THE Scottish Government has announced it is “ready and willing” to nationalise the last commercial shipyard on the Clyde to save it from collapse.

Finance Secretary Derek Mackay confirmed the taxpayer was poised to intervene at Ferguson Marine Engineering Ltd at Port Glasgow.

The yard’s owners last week took the first steps towards administration, putting 350 jobs at risk, and no commercial bidder has yet come forward.

READ MORE: Ferguson Marine shipyard warns it is on brink of administration

Ferguson Marine is at the centre of an increasingly bitter row between ministers and billionaire Jim McColl, whose Clyde Blowers empire bought the yard in 2014.

Although the firm won a £97m contract for two CalMac ferries soon afterwards, the deal has been dogged by design changes, delays and cost over-runs.

The project is now two years late and around £90m over budget, with Mr McColl blaming CalMac’s state-owned parent company Caledonian Maritime Assets Ltd (CMAL).

Insiders say ministers want a change of management at Ferguson’s, but Mr McColl is equally determined to avoid nationalisation, and the dispute could well end in court.

READ MORE: SNP ministers 'abusing their power' over ferry contract, says Sturgeon adviser

Mr Mackay said: “The Scottish Government has been working for over two years to find a resolution to the difficulties at FMEL. Throughout that time our preference has been to identify viable commercial options to keep the yard going and to finish the vessels. No such solutions have come forward.

“The Scottish Government has now indicated to all relevant parties that we are ready and willing to take Ferguson Marine into public ownership and deliver the ferries to secure the continued employment of the workforce in the yard. 

“There remains a process to go through to secure the transfer of the yard to the Scottish Government, and we are hopeful that all parties recognise the importance of completing that transfer as quickly and as smoothly as possible.

“While we are open to engaging with any parties with a serious interest in investing in and securing a future for the shipyard, it is essential the government acts now to secure the completion of the ferries and continuity of employment at Fergusons.”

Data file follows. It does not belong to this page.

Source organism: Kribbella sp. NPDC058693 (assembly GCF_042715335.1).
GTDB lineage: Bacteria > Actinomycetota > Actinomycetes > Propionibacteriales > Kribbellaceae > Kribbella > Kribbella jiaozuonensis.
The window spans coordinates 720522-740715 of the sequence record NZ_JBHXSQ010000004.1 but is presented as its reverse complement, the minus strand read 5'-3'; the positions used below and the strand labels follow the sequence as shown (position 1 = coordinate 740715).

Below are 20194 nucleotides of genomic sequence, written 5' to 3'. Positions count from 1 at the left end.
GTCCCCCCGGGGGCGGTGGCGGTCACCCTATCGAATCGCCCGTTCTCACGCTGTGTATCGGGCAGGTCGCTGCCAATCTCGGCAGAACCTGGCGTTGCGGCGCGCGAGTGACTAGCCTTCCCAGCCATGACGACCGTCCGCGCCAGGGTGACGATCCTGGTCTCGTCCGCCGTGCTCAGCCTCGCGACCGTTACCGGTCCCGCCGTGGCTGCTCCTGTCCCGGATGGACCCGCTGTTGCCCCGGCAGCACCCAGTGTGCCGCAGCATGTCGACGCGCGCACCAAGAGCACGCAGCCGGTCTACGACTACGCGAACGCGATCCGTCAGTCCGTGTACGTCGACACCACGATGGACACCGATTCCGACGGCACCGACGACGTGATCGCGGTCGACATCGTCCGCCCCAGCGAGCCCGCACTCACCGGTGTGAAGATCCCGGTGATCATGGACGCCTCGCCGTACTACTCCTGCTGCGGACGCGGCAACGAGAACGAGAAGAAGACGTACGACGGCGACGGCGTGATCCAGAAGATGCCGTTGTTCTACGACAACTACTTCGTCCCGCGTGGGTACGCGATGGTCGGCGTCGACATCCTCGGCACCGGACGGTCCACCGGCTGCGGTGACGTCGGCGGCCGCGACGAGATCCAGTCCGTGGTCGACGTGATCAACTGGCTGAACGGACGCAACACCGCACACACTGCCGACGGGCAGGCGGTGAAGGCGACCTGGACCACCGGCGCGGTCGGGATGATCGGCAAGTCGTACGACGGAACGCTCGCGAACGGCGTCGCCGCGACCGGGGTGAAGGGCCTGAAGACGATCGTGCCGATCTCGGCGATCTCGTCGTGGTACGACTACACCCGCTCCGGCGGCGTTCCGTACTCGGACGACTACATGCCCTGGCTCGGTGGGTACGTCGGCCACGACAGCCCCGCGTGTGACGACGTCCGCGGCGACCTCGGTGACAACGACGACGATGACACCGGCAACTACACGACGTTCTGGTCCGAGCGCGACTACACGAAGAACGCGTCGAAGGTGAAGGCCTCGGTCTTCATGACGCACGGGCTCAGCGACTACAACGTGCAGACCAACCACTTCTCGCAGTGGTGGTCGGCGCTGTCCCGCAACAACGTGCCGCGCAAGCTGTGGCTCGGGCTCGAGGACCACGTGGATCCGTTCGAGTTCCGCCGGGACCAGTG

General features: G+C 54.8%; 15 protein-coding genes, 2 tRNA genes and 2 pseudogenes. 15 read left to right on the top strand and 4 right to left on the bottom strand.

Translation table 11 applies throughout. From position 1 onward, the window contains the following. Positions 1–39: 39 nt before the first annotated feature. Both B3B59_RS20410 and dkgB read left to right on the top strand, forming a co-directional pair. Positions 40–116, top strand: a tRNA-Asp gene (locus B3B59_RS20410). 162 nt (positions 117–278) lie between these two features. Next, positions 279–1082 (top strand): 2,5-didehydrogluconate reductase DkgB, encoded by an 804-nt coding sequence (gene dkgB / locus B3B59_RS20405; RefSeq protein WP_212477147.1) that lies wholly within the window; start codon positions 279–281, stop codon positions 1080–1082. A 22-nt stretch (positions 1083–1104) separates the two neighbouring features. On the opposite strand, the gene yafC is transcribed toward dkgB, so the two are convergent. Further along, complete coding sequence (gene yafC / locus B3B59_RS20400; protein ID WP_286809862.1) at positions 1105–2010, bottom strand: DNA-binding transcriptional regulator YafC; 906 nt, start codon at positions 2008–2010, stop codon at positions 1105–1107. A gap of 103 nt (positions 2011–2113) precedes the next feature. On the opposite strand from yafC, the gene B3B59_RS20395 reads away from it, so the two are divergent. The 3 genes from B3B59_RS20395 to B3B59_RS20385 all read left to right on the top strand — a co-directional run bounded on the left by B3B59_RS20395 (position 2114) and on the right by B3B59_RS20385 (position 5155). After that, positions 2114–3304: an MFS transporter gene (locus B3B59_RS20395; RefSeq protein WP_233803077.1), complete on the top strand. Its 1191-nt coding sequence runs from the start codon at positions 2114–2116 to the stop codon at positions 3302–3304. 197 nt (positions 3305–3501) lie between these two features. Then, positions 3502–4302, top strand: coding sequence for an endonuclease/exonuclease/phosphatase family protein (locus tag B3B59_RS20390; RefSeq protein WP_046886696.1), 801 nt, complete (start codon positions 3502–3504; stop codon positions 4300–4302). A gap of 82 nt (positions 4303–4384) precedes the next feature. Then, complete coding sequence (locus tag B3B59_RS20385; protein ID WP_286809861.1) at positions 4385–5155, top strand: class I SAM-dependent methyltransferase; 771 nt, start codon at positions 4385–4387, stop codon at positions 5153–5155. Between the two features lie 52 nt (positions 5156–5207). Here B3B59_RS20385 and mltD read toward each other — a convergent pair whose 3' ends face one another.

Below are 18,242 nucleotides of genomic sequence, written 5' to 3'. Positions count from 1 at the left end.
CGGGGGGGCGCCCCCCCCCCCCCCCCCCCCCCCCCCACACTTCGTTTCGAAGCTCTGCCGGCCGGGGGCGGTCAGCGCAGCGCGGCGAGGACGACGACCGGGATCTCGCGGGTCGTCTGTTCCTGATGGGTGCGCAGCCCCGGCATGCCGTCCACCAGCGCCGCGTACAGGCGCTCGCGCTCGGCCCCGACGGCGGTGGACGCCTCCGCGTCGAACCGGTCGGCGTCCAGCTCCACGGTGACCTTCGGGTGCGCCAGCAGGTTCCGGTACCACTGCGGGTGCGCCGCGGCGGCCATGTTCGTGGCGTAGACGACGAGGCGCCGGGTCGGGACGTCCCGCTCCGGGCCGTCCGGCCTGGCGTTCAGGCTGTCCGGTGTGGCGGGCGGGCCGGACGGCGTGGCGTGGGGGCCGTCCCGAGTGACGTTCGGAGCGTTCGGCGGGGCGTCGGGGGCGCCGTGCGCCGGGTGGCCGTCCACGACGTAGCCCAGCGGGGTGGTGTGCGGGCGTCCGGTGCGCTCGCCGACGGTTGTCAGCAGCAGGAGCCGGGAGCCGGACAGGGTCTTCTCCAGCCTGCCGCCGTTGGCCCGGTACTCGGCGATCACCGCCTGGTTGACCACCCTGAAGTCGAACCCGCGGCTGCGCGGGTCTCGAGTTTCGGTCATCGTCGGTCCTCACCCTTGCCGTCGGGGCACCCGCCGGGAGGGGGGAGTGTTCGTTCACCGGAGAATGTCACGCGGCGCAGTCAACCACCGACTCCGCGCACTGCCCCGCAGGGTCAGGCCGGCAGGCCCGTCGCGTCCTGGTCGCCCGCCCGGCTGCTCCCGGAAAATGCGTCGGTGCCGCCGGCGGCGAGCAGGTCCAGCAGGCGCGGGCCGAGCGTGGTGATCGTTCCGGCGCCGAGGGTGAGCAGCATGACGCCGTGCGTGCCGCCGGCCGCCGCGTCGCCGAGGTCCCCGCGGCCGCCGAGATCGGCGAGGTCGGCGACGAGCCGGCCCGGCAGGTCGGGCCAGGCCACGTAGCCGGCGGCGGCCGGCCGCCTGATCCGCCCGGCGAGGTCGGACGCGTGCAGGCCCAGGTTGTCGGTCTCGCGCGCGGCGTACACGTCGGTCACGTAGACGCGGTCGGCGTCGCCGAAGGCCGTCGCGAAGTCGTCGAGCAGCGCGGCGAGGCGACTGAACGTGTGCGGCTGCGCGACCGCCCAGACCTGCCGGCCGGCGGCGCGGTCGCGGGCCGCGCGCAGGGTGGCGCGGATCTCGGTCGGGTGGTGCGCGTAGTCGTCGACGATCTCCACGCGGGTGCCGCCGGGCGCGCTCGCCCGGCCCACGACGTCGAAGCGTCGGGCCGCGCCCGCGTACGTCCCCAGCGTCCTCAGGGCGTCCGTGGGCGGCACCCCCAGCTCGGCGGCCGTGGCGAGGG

Earlier, Mr Mackay told BBC Radio Scotland the government would not “hand over a cheque” to complete the ferries because it would be "illegal" and breach EU state aid rules.

He said: "The £97m has already been spent on vessels that are not complete. Once we conduct due diligence and if we're in public ownership we'll have sight as to what is required to complete those vessels. The alternative is for the government to walk away, the company goes into administration, the jobs are lost, the vessels are not complete."

The government has already loaned Ferguson Marine £45m to get it through cash flow problems, giving it priority over other creditors in taking control of the yard, except for the issuer of a £25m bond, which Ferguson required to secure the Cal Mac ferries contract.

Mr McColl had urged the government to absorb half the cost over-run in return for an equity stake, but ministers refused on the basis it could breach state aid rules.

Mr McColl’s frustration boiled over at the weekend when he launched a scathing attack on the government in an interview with the Scottish Mail on Sunday. 

Despite sitting on the First Minister’s Council of Economic Advisers, he accused ministers of “abusing their power” and failing to understand basic economics.

He said: “We get soundbites from ministers, tweeting about finishing the ferries and saving the jobs in the yard. It’s all PR. There’s no economic sense behind what they’re doing.

“The way they are acting right now is economically damaging for the local area and for Scotland. Anybody with a Standard grade in economics would be able to work this out , it’s not rocket science…. The Government should not be abusing their power like this.”

GMB Scotland general secretary Gary Smith told BBC Scotland the yard did have a future.

Her said: "There has been a problem with two contracts but the truth is we are going to have to renew the fleet of CalMac ferries because frankly they're clapped out.

"We know there are other commercial opportunities out there and we know that Ferguson's is at the cutting edge of hydrogen technology and above all, the greatest asset at the yard that we've got is the workforce.

"It's got a huge future, this company is not a basket case by any stretch of the imagination."

Scottish LibDem Leader Willie Rennie said: "With government financially exposed with millions of pounds of public money involved in the maintenance of the Ferguson shipyard, it is only right that the government answers some difficult questions about their role.  We must protect the jobs of the workers and get these ferries built for the routes that are desperately awaiting new vessels so we need to make the right decisions now. 

“Will the existing management at Ferguson’s remain in place if the yard is nationalised?  Surely there must be questions about their role in the current problems.

“The government has issued loans worth £97m which has already been spent on the vessels, so what were those loans secured against?  Was there sufficient security and will those loans be repaid?

"How is the Scottish Government going to ensure it does a better job managing this nationalisation? Its intervention at Bifab saw the promise made to hundreds of workers broken within weeks while Prestwick has recorded loss after loss on the SNP’s watch."

Ferguson Marine and Clyde Blowers have been asked for comment.